Half-term report: Is 49% really a pass mark for this test?

CROYDON COMMENTARY: After the respite of a week away from the virtual chalkface, the borough’s teachers are warily preparing themselves to be subject of the latest ‘Boris Big Bang’

Getting back to the classroom will have some advantages, but many disadvantages, too

As the UK slips down the rankings for the highest per capita death rate from coronavirus to fifth place behind Slovakia, Portugal, Czechia and Hungary, with a “mere” 3,335 deaths this week, I found myself in a Zoom meeting with an ex-colleague I haven’t seen for a while.

He is in Malaysia (85th place this week, 60 deaths). He likes to ask how things are going in the UK. He particularly likes to ask how the weather is and what the government is up to, between references to his swimming pool and the friendliness of the local geckos.

The other five of us in the meeting are all working at a variety of schools in this country and, inevitably, after catching up via the usual niceties, we ask each other to speculate about The Great Return.

The consensus seems to be that it looks like Boris Johnson wants a Big Bang.

At this point, Alan, who never wastes an opportunity to make a crude remark about the Prime Minister, makes a crude remark about the Prime Minister.

We reckon that all pupils will return to school on Monday March 8, two weeks after the prime ministerial announcement this Monday, thus complying with the government’s commitment to two weeks’ notice.

Education secretary Gavin Williamson: waiting for the PM to tell him what to do

We are all torn between a desire to get back into the classroom and engage with our pupils again, particularly those taking GCSEs and A-levels this summer. But we still don’t have any details about how these public exams will be assessed or what the mooted “mini-exams” will look like.

We can’t even be sure that schools will be open after Easter. They probably will be, but Boris’s Big Bang might provoke a surge, a fourth wave of covid-19 carried by a new, more virulent strain.

Then we will each find out if our individual schools’ policies for collecting evidence for the centre-assessed grades that we are to award our students are robust enough to be accepted. It’s not exactly going to be a level playing field. But then it wasn’t last year either. It is difficult, however, to avoid the thought that, unlike last year, the government has had time to plan.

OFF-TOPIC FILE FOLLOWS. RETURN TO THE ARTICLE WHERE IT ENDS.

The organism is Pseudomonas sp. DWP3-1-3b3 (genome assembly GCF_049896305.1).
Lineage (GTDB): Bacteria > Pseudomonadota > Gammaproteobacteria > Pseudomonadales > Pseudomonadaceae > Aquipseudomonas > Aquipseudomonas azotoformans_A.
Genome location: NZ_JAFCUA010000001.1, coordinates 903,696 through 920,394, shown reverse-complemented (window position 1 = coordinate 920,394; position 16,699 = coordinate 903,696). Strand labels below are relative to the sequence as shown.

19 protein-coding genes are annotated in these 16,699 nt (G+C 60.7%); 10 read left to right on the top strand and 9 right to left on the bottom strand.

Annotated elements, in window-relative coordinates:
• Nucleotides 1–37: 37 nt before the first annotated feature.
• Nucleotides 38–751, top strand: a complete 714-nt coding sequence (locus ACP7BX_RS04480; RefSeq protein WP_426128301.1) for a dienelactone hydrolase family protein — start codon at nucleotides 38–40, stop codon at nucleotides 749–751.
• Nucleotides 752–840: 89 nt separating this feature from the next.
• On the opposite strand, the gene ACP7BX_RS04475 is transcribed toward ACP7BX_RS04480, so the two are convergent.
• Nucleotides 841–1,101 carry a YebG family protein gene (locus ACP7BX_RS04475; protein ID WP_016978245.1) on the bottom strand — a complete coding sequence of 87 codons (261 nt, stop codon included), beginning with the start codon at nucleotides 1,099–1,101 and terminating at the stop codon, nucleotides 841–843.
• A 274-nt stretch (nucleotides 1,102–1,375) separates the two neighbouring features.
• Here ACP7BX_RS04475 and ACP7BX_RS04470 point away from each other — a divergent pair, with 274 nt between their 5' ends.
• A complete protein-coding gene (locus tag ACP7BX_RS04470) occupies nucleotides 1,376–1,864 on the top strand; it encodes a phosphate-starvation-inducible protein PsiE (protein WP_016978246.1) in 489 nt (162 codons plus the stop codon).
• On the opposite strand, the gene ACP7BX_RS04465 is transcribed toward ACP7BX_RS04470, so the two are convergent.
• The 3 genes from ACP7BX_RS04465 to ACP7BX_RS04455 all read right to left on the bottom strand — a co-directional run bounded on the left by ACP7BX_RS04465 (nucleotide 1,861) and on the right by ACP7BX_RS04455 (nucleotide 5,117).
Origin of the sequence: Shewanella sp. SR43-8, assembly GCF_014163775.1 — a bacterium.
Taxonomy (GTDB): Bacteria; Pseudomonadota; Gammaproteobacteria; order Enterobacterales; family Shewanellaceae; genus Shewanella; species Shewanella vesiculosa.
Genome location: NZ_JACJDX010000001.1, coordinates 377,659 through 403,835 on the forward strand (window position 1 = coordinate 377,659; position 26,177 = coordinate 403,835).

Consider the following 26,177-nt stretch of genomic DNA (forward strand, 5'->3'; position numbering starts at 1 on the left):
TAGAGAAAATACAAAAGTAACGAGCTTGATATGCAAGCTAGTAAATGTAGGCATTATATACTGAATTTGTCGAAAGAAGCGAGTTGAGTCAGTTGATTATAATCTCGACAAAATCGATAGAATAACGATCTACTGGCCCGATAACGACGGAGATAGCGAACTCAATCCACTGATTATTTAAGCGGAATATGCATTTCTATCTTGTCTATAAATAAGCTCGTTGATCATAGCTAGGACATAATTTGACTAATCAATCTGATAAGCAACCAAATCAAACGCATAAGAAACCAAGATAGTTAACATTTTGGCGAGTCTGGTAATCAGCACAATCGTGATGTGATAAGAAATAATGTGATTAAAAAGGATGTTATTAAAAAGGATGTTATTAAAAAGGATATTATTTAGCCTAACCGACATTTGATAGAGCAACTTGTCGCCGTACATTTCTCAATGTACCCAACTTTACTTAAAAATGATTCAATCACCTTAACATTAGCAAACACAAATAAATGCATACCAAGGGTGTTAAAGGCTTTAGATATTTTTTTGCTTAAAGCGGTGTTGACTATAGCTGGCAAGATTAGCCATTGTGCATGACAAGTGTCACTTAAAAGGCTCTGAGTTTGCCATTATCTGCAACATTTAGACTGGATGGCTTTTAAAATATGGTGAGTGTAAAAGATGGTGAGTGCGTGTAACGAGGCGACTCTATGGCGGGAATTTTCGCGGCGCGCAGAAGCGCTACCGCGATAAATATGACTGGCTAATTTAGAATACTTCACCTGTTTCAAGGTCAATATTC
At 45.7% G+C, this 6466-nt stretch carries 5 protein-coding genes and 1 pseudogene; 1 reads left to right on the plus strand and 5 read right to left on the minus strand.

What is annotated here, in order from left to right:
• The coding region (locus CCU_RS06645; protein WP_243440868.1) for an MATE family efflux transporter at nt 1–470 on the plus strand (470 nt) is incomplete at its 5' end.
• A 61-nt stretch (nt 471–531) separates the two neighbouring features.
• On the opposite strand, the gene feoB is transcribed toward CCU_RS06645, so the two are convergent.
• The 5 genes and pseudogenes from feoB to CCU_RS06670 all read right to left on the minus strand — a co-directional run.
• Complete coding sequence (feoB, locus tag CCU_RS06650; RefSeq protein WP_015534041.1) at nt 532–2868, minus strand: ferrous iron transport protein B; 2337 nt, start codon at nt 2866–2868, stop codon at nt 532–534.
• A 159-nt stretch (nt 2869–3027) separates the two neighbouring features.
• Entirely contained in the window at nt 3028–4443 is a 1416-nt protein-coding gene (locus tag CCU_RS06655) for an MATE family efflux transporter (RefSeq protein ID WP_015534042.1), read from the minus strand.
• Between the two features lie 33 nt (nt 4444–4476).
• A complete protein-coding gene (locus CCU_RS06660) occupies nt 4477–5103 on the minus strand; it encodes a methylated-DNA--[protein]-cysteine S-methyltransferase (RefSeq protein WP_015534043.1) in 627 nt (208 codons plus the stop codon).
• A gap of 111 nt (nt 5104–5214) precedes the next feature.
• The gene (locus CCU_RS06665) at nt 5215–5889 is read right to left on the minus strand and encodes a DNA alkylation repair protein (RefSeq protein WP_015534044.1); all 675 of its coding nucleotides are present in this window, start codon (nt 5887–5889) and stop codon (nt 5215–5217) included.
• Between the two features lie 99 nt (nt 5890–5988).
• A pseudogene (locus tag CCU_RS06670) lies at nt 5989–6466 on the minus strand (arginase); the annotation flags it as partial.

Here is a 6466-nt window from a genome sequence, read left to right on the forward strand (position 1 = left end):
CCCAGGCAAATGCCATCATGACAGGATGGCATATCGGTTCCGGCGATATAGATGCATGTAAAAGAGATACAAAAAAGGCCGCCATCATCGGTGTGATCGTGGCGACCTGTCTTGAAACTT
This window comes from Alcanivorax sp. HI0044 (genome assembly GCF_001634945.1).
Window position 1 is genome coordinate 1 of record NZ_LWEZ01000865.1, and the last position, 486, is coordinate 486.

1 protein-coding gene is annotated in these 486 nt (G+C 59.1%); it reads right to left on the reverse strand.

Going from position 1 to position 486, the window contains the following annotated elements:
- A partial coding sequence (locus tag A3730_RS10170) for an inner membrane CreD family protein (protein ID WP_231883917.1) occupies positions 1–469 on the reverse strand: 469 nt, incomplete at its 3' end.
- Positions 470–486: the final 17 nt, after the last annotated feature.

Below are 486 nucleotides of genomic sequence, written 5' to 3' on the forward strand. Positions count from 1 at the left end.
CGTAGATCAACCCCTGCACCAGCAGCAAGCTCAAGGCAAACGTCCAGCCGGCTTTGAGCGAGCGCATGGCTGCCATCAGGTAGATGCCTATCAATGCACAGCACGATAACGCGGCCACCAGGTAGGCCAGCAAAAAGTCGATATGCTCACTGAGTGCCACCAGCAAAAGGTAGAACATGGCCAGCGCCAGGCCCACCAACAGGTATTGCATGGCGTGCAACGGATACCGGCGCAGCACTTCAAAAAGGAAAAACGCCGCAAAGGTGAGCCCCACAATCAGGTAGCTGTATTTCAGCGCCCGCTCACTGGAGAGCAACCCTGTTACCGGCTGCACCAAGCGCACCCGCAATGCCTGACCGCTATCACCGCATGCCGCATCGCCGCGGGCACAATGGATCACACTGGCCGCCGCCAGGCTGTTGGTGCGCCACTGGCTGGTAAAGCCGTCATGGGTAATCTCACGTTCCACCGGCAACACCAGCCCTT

The conversation drifts to an old colleague of ours, a deputy head who earned a reputation for spending rather too much of his time in the school library trying to complete jigsaw puzzles. We imagine that the office of Gavin Williamson is similarly kitted out with jigsaw puzzles. The education secretary must, after all, need some means of passing the time while he waits for the Prime Minister to tell him what his departmental policy is.

Our colleague eventually lost his job. By contrast, it seems that your job is secure in Johnson’s cabinet as long as you don’t mind the PM running your department for you. What a strange world we live in where Sajid Javid appears to be a paragon of moral rectitude!

Masks and self-conducted covid testing might not stop another surge in infections

So, we will be back at the virtual chalkface next week, tiring ourselves out with repeated requests, in that exasperated but kindly tone that teachers have, for our pupils to turn their camera on (why are they all so camera shy?), and remembering to change the default on the meeting settings so that the pupils can’t mute each other or the teacher. Who can blame them? Some things are just too tempting.

And then, two weeks later, we will bore ourselves and our students by repeatedly reminding them to put their masks on when moving about the school and to maintain a distance of two metres from people outside their year group bubble, neither of which most of them will do very well.

I am looking forward to poking a budded stick up my nose twice a week, too. I understand from the colleague at school who is managing our twice-weekly testing of all pupils and staff on site, that the test is 49 per cent effective if self-administered, which it will be, for practical reasons, in most cases.

I may have got the wrong end of that stick, but it seems to me that a test that is 49 per cent reliable is just marginally less useful than no test at all. There again, I am not a maths teacher.

Read more: In the classroom during covid: Schools morale is sinking fast
Read more: Teachers are coronavirus’s new frontline workers
Read more: Teachers ‘at breaking point’ over covid-19 class conditions

*We usually name the authors of Croydon Commentary articles, but in this instance our locally-based teacher has asked for their identity to be withheld.

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